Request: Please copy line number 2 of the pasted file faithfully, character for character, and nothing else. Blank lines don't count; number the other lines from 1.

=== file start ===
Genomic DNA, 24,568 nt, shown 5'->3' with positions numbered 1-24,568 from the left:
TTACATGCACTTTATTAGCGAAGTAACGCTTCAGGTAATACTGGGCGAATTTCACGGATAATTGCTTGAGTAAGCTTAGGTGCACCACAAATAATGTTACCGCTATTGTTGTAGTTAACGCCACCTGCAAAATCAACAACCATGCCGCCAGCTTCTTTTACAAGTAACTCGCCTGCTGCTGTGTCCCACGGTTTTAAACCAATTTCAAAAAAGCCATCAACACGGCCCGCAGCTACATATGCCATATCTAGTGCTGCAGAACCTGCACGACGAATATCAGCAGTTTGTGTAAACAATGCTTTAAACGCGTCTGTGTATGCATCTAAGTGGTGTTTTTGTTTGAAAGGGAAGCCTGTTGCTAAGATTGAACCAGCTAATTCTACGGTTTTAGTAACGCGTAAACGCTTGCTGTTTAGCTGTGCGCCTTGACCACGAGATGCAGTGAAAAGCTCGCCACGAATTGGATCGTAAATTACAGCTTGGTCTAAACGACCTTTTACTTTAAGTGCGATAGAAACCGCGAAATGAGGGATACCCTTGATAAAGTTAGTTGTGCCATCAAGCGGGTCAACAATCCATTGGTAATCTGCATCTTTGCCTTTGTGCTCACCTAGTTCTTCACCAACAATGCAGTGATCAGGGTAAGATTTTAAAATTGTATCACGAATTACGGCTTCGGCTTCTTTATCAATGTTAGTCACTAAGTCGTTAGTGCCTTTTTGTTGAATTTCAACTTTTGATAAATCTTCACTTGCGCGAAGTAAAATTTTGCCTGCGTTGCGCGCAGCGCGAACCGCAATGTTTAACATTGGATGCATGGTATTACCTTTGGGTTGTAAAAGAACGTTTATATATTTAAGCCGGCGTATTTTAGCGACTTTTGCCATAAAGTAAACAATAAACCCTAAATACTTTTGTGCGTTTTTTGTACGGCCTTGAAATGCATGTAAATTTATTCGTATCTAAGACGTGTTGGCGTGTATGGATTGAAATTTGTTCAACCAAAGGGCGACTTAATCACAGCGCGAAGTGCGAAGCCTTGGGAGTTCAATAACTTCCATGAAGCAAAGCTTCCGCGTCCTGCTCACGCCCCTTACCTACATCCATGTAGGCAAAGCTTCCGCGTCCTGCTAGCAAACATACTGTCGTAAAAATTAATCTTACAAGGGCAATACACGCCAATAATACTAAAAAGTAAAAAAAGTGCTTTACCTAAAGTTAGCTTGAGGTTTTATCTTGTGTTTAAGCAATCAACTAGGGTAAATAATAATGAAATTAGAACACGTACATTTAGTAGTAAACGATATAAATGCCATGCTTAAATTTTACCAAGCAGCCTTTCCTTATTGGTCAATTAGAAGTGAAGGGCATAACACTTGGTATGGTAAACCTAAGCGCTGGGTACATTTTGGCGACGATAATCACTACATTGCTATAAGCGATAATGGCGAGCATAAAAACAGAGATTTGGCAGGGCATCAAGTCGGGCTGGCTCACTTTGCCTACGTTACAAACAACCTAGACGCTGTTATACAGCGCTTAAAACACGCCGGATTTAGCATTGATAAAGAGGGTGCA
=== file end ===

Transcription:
TTACATGCACTTTATTAGCGAAGTAACGCTTCAGGTAATACTGGGCGAATTTCACGGATAATTGCTTGAGTAAGCTTAGGTGCACCACAAATAATGTTACCGCTATTGTTGTAGTTAACGCCACCTGCAAAATCAACAACCATGCCGCCAGCTTCTTTTACAAGTAACTCGCCTGCTGCTGTGTCCCACGGTTTTAAACCAATTTCAAAAAAGCCATCAACACGGCCCGCAGCTACATATGCCATATCTAGTGCTGCAGAACCTGCACGACGAATATCAGCAGTTTGTGTAAACAATGCTTTAAACGCGTCTGTGTATGCATCTAAGTGGTGTTTTTGTTTGAAAGGGAAGCCTGTTGCTAAGATTGAACCAGCTAATTCTACGGTTTTAGTAACGCGTAAACGCTTGCTGTTTAGCTGTGCGCCTTGACCACGAGATGCAGTGAAAAGCTCGCCACGAATTGGATCGTAAATTACAGCTTGGTCTAAACGACCTTTTACTTTAAGTGCGATAGAAACCGCGAAATGAGGGATACCCTTGATAAAGTTAGTTGTGCCATCAAGCGGGTCAACAATCCATTGGTAATCTGCATCTTTGCCTTTGTGCTCACCTAGTTCTTCACCAACAATGCAGTGATCAGGGTAAGATTTTAAAATTGTATCACGAATTACGGCTTCGGCTTCTTTATCAATGTTAGTCACTAAGTCGTTAGTGCCTTTTTGTTGAATTTCAACTTTTGATAAATCTTCACTTGCGCGAAGTAAAATTTTGCCTGCGTTGCGCGCAGCGCGAACCGCAATGTTTAACATTGGATGCATGGTATTACCTTTGGGTTGTAAAAGAACGTTTATATATTTAAGCCGGCGTATTTTAGCGACTTTTGCCATAAAGTAAACAATAAACCCTAAATACTTTTGTGCGTTTTTTGTACGGCCTTGAAATGCATGTAAATTTATTCGTATCTAAGACGTGTTGGCGTGTATGGATTGAAATTTGTTCAACCAAAGGGCGACTTAATCACAGCGCGAAGTGCGAAGCCTTGGGAGTTCAATAACTTCCATGAAGCAAAGCTTCCGCGTCCTGCTCACGCCCCTTACCTACATCCATGTAGGCAAAGCTTCCGCGTCCTGCTAGCAAACATACTGTCGTAAAAATTAATCTTACAAGGGCAATACACGCCAATAATACTAAAAAGTAAAAAAAGTGCTTTACCTAAAGTTAGCTTGAGGTTTTATCTTGTGTTTAAGCAATCAACTAGGGTAAATAATAATGAAATTAGAACACGTACATTTAGTAGTAAACGATATAAATGCCATGCTTAAATTTTACCAAGCAGCCTTTCCTTATTGGTCAATTAGAAGTGAAGGGCATAACACTTGGTATGGTAAACCTAAGCGCTGGGTACATTTTGGCGACGATAATCACTACATTGCTATAAGCGATAATGGCGAGCATAAAAACAGAGATTTGGCAGGGCATCAAGTCGGGCTGGCTCACTTTGCCTACGTTACAAACAACCTAGACGCTGTTATACAGCGCTTAAAACACGCCGGATTTAGCATTGATAAAGAGGGTGCA